Postpartum Exercises you can do at Home
Getting exercise postpartum can be challenging between the fatigue, the pain, and just not being ready to hit the gym. Luckily there are many exercises you can begin doing at home on your own time. Finding a balance between recovery and exercise can feel impossible, but starting slow and gentle exercises in short bursts of activity are the best way.
Working on your abdomen
You may have noticed after having your baby that your abdominal area is different than it was prior to pregnancy. Loose skin, separated abdominal muscles, and other changes can make you feel like your body isn’t your own. These issues will clear up with time, but it’s important that when you’re exercising you are mindful of what you need to do to prevent injury and help your body heal.
Sit-ups are a no-go until your abdominal muscles have healed, but you can do pelvic tilts to help strengthen your abs and prepare your body for getting back into your previous routine of crunch time. It may feel tempting to commit to 100 crunches every morning to bootstrap your way back to svelte abs, but it’s actually counterproductive. Your abdominal muscles have been through a lot in the past year and may have even suffered separation. Doing crunches or sit-ups won’t just slow your recovery it can actually make things worse.
To do a pelvic tilt you’ll want to lay flat on the floor in comfortable clothes, with your knees bent and your shoulders and hips in a comfortable position. Remember your joints in your hips and lower back may still be a bit loose and wobbly from carrying your baby so be fluid and slow with your movements.
While laying on your back, inhale and feel your tummy expand, lift your tailbone up while keeping your hips on the ground, and exhale with this movement. When you get to the top of the movement, flex the muscles in your bum, then slowly tilt back to the beginning position. Doing this 8-10 times is enough to start on a path of awesomeness. While this may not feel like you’re doing much, it’s an excellent way to prepare your core for more exercise later as you’re further along in your healing. If 8-10 repetitions are too much for you at the beginning, feel free to whittle that down until you’re comfortable. You’re not going to build Rome in one day.
Strengthening your arms
Your arms are getting a workout daily now between holding and carrying your baby around to struggling to find a comfortable position for the diaper bag, baby carrier, and whatever else you need to lug around. While you are building tolerance every time you do these things a little extra help can be found in push-ups and curls.
To be as effective as possible without needlessly stressing your body with postpartum push-ups, start out on a flat floor on your hands and knees. Make sure that your knees are in line with your hips and that your lower legs are on the floor. Because your hips and knees may still be a bit loose from pregnancy, this position can help you feel more secure and does not put extra stress on those joints as they are recovering. Once you’re in this position bend your elbows so that you are coming closer to the floor and then using your arms push yourself back up. You don’t need to go all the way to the floor for this exercise to help build up your arms. Most people do 3 sets of 10 when they are in the habit, but start out with fewer repetitions at first and pay attention to how your body feels. The old adage of “no pain, no gain” is not going to serve you here. If something hurts stop, if you get achy after exercise rethinks your plan. Your body is recovering, it’s not a good time to ignore signals of damage.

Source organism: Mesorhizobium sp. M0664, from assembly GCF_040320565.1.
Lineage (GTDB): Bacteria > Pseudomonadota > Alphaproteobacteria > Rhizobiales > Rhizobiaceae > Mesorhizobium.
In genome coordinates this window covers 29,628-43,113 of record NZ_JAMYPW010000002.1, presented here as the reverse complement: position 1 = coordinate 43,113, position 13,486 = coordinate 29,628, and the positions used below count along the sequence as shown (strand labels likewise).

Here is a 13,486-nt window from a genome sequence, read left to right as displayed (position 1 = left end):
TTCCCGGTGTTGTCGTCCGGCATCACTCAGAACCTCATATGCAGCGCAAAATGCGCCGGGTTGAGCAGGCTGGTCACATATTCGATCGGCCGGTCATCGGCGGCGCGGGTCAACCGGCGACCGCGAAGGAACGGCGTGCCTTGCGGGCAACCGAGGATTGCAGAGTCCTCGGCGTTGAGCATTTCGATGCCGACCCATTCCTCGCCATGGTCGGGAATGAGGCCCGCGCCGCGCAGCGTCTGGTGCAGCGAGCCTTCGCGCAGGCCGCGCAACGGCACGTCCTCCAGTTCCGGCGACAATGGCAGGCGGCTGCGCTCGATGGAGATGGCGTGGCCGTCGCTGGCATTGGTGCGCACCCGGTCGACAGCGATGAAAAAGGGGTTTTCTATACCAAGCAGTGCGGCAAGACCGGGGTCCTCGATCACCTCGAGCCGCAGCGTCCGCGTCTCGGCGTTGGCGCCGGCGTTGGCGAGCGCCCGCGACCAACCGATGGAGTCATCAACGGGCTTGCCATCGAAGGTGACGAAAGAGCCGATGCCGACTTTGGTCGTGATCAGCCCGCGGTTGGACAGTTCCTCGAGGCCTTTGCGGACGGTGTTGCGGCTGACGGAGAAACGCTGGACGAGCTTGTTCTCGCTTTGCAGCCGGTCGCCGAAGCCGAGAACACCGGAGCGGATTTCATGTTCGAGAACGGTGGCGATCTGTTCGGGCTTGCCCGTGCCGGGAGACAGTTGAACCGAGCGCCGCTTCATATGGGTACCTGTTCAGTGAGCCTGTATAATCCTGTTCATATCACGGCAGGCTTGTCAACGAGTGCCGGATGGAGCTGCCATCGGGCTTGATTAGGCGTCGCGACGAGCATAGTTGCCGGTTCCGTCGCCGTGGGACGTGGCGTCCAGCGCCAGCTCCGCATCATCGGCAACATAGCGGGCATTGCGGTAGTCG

Using weights to build strength and tolerance in your arms is a great way to exercise, you can do this sitting in a chair and with using things you have around the house if you don’t have hand weights. Follow your doctor’s advice regarding how much to lift, and don’t overdo it. Using 2 full water bottles as weights can be just enough weight to start with without going overboard. Sit in a chair with your feet flat on the floor, keep your back in a comfortable position but use good posture, don’t slouch. With a water bottle in your hand let your arm extends to your side, and then slowly and carefully pull the water bottle up towards your shoulder, this should flex your bicep or the muscle that is on the front of your arm above your elbow, hold for 2 seconds and then slowly return your arm to the relaxed position. Do 3 sets of 5 with each arm each day. When this becomes too easy, find a slightly heavier weight, filling a water bottle with sand can be a cheap way to step up your exercise plan.
The secret exercise
Women in general whether they had a vaginal birth or not, whether they had an episiotomy or not can benefit from strengthening their pelvic floor. You may have already started doing Kegel exercises while you were pregnant but it’s important to continue them as they can guard against postpartum incontinence.
To do a kegel, lay on your back in the floor with your knees bent. Tighten the muscles in your vagina as if you’re trying to stop the flow of urine. Hold this for 10 seconds and release. Make sure you’re not tightening your abdomen or your legs when you do this, so you can focus completely on the right muscles. Doing 3-5 sets of 10 is the goal, but you may start with less and work your way up.
Doing Kegels not only help with healing and strengthening your pelvic floor, but they can make intercourse more enjoyable for women when they are ready to start again.
Whatever you do, know your limits and respect your body’s signals that you are going too fast or pushing too hard. If you start feeling worse than usual, stop and reassess your goals and plans, and do not be afraid to reach out to your doctor for advice if something seems wrong.